We Are At The Beginning Of Change…
Tuesday February 19th 2019


Who Is Thysponsible?

Post Published: 10 November 2009
Category: Dear Thyroid Letters
This post currently has 14 responses. Leave a comment

Dear Thyroid,

I used to blame everything on you: how tired I am, my hair falling out, no energy to clean my house or participate in my own life.   I liked to blame my moodiness and depression and irritability on you, too.   Now, granted, you ARE to blame for most of my troubles, but after reading a great post called “Who’s Gonna Take The Weight by Martin Bosworth, I realized that I was to blame, too.

You know I am a big girl.   We both know I have been heavy since I got pregnant with my son, who will be 14 in October.   I get plenty of exercise, but I just can’t get a handle on my eating, whether through poor choices or portion sizes.   After reading Martin’s post, I took a look at myself and had an epiphany.   I let you, my lack of a Thyroid, con me into thinking that it didn’t matter what I ate, because I wasn’t going to lose weight anyway.   So I ate big meals with desserts after, thinking that my exercise would hold me steady.   You and I know that we’ve tried diets before that haven’t worked.   So I gave up and resigned myself to thinking that with your help, I would always be the fat girl.   Besides, it was always easier to blame you for my problems than actually take control myself.   Hell, I was too tired to do that anyway.

Well, Thyroid, I’ve got some news for you.   I got my blood tests back yesterday, and guess what?   You are controlled.   The TSH is regulated down to nearly nothing, which is what I’ve been asking my reluctant doctor to do for years.   But, anemia and a sneaky vitamin D deficiency have caused me to be exhausted.   And all this time I was blaming my fatigue on you!,   Instead of looking at my own deficiencies, I’ve been happily blaming you for what’s wrong with me.   Now that I’m looking at myself, realizing the poor choices I make about what goes into my body, I can let go of what I’ve been holding onto all of this time: my weight.   And there’s nothing you can do about it.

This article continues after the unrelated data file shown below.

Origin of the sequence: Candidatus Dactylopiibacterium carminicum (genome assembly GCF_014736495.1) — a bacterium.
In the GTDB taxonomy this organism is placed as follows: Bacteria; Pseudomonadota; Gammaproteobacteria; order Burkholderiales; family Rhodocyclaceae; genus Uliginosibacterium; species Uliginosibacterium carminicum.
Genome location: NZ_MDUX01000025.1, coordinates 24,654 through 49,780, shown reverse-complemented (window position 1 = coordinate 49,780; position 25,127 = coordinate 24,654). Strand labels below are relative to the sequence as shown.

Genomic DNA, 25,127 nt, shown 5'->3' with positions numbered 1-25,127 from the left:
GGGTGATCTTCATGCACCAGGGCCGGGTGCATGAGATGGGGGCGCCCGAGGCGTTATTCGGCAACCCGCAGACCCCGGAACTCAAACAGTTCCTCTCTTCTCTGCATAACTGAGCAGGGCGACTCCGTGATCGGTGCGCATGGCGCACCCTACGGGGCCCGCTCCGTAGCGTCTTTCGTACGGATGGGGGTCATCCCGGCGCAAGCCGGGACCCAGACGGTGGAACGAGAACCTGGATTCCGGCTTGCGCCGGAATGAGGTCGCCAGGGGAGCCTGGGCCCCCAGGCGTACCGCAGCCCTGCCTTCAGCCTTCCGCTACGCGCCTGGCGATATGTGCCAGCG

Misti K.

(Bio) I am a married 37-year-old mom of 3 from Eastern Washington. At the age of 16, my entire cancerous thyroid gland was removed.   For years, the only advice I was given from doctors was to just take Synthroid every day.   Being continually exhausted after the birth of my youngest son led me to educate myself on my condition.   I have been through so many endocrinologists that I could start my own clinic.   I finally just settled for bullying my ARNP into listening to me and doing what I want.   Switching to Levoxyl helped, and taking some herbal supplements and vitamins helped more.   Regular exercise became a part of my life, and the only thing left is my diet.   Thank you to Dear Thyroid for their endless encouragement, information and a place to vent where they know exactly what you’re venting about.

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14 Responses to “Who Is Thysponsible?”

  1. Robyn says: